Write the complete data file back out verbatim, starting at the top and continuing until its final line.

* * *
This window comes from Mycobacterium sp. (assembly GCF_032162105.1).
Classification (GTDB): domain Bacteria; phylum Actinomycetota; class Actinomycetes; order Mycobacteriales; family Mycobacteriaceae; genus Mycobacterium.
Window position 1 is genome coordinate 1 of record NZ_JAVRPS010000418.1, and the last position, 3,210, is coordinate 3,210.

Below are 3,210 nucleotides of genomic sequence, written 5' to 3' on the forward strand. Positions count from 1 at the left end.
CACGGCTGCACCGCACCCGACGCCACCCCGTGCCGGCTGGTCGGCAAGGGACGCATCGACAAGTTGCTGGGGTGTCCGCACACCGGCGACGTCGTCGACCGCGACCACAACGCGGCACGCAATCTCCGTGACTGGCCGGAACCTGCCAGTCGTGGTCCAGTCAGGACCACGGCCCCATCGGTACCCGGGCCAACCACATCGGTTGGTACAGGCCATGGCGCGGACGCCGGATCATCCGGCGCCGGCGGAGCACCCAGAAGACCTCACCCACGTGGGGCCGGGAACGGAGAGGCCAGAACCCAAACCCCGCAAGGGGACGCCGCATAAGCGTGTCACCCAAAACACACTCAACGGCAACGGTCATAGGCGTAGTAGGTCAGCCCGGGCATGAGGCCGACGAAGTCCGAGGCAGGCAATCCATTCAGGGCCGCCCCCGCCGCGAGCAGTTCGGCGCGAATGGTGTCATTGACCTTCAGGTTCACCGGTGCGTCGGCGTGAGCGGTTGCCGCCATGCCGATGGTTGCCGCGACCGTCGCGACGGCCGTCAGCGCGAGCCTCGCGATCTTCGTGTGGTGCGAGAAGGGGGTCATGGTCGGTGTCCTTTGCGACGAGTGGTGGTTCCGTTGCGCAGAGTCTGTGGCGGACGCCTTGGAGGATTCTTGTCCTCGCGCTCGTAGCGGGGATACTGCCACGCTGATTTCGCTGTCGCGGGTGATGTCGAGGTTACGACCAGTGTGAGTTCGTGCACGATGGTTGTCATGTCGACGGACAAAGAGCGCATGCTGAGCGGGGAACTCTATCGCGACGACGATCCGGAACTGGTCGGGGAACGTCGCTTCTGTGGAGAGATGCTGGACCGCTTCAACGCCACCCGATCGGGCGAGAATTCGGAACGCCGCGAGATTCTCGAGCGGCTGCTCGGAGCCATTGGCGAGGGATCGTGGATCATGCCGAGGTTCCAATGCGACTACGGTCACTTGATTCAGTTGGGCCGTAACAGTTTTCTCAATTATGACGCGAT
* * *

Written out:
This window comes from Mycobacterium sp. (assembly GCF_032162105.1).
Classification (GTDB): domain Bacteria; phylum Actinomycetota; class Actinomycetes; order Mycobacteriales; family Mycobacteriaceae; genus Mycobacterium.
Window position 1 is genome coordinate 1 of record NZ_JAVRPS010000418.1, and the last position, 3,210, is coordinate 3,210.

Below are 3,210 nucleotides of genomic sequence, written 5' to 3' on the forward strand. Positions count from 1 at the left end.
CACGGCTGCACCGCACCCGACGCCACCCCGTGCCGGCTGGTCGGCAAGGGACGCATCGACAAGTTGCTGGGGTGTCCGCACACCGGCGACGTCGTCGACCGCGACCACAACGCGGCACGCAATCTCCGTGACTGGCCGGAACCTGCCAGTCGTGGTCCAGTCAGGACCACGGCCCCATCGGTACCCGGGCCAACCACATCGGTTGGTACAGGCCATGGCGCGGACGCCGGATCATCCGGCGCCGGCGGAGCACCCAGAAGACCTCACCCACGTGGGGCCGGGAACGGAGAGGCCAGAACCCAAACCCCGCAAGGGGACGCCGCATAAGCGTGTCACCCAAAACACACTCAACGGCAACGGTCATAGGCGTAGTAGGTCAGCCCGGGCATGAGGCCGACGAAGTCCGAGGCAGGCAATCCATTCAGGGCCGCCCCCGCCGCGAGCAGTTCGGCGCGAATGGTGTCATTGACCTTCAGGTTCACCGGTGCGTCGGCGTGAGCGGTTGCCGCCATGCCGATGGTTGCCGCGACCGTCGCGACGGCCGTCAGCGCGAGCCTCGCGATCTTCGTGTGGTGCGAGAAGGGGGTCATGGTCGGTGTCCTTTGCGACGAGTGGTGGTTCCGTTGCGCAGAGTCTGTGGCGGACGCCTTGGAGGATTCTTGTCCTCGCGCTCGTAGCGGGGATACTGCCACGCTGATTTCGCTGTCGCGGGTGATGTCGAGGTTACGACCAGTGTGAGTTCGTGCACGATGGTTGTCATGTCGACGGACAAAGAGCGCATGCTGAGCGGGGAACTCTATCGCGACGACGATCCGGAACTGGTCGGGGAACGTCGCTTCTGTGGAGAGATGCTGGACCGCTTCAACGCCACCCGATCGGGCGAGAATTCGGAACGCCGCGAGATTCTCGAGCGGCTGCTCGGAGCCATTGGCGAGGGATCGTGGATCATGCCGAGGTTCCAATGCGACTACGGTCACTTGATTCAGTTGGGCCGTAACAGTTTTCTCAATTATGACGCGAT